One Shot at a Time
by Jason Blonder
The phrase "golf is played one shot at a time" is misunderstood by most individuals. I believe the misconception is to take your time, and bring yourself into a calm state of mind. "One shot at a time" means each shot is different from the next, and must be thought out very strategically. Bob Rotella coined the phrase, and he wants us to concentrate only on the shot at hand. Don't let your mind wander from the task in front of you.
I see too many weekend warrior golfers that aim right down the center of the fairway and expect to hit on a straight line. It doesn't matter if the wind is blowing right in there face at 20 mph gusts. Automatically a better player starts aiming out 15 to 20 yrds to left to play for a slice wind, and play a power fade out to the left.
As an instructor I am always asked the question, "How do I stop my slice?" I find in most situations that when I watch my students play they never over aim for a tough situation caused by elements around you. As a scratch golfer myself, I have no problem aiming out 25 yards to the left to account for a slice situation such as a strong wind into your face, left to right wind, or a downhill lie.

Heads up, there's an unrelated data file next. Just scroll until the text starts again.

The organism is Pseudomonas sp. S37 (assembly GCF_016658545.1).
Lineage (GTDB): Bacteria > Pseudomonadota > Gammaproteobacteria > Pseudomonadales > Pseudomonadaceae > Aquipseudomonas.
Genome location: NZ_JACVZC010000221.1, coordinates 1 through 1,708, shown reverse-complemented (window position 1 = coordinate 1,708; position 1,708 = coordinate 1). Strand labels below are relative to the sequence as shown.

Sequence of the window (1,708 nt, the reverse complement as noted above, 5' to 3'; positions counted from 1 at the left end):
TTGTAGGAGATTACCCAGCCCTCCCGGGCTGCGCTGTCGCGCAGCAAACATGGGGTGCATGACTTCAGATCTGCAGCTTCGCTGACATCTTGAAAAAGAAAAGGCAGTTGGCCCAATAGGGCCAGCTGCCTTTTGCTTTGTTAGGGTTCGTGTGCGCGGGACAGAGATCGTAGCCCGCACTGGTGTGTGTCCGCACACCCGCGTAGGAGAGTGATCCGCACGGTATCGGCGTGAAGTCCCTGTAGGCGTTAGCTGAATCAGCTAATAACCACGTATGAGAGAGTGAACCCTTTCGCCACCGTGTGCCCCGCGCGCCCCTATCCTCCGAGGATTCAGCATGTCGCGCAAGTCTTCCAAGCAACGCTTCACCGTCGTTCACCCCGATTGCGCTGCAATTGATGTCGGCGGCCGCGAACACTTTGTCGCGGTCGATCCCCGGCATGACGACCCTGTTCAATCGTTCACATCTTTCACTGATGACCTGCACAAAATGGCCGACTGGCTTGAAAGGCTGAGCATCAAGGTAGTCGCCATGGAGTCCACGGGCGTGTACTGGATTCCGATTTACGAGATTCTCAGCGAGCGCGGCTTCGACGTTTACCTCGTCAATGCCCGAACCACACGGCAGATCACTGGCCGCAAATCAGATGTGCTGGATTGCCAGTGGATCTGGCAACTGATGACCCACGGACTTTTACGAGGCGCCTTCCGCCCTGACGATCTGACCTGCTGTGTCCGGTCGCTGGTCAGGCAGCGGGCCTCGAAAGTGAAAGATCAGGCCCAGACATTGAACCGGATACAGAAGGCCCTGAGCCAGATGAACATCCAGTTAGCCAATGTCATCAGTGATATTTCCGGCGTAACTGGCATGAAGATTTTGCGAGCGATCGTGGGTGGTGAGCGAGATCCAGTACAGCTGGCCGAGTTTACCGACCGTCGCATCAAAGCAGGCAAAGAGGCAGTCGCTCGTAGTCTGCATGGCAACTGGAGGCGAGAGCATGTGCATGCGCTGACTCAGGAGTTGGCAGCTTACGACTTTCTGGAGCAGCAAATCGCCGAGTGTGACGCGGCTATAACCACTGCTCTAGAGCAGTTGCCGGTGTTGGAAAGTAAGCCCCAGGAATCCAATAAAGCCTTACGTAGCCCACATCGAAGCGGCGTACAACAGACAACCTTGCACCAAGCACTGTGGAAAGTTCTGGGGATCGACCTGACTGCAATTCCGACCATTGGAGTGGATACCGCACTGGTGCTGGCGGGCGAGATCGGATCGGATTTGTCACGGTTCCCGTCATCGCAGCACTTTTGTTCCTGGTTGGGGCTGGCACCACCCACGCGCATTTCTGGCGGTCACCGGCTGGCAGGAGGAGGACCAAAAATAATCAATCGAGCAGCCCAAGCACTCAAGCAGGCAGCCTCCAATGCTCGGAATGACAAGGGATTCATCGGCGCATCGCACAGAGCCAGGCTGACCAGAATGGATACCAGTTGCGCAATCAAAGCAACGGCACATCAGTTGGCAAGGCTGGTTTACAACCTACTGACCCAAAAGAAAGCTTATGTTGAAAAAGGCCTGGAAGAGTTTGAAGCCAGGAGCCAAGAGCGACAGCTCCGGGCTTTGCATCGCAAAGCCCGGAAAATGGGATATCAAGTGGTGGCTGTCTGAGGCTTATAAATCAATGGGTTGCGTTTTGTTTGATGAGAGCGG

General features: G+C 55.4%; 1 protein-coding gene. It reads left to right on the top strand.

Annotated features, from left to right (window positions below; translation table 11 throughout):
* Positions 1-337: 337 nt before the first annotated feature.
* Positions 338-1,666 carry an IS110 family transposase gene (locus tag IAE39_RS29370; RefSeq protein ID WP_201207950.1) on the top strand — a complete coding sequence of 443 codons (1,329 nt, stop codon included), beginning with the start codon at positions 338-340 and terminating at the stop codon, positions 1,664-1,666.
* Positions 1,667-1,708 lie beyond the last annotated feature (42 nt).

The point I am trying to make is that compensating for movement of each shot is one the most important factors. Most golfers keep trying to figure out how to hit it dead straight, while the better golfers just want to hit it solid, and allow the ball to move. The key is the better golfers understand where the ball will move. Now I don't expect most golfers to become a shotmaker overnight. A step in the right direction would be aiming out to the left correctly to account for a slice situation. One step further is trying to hit the ball to a single target out to the left. Adding this thought process must be learned in golf. Knowing how to handle each individual situation is the key, or playing golf "one shot at a time".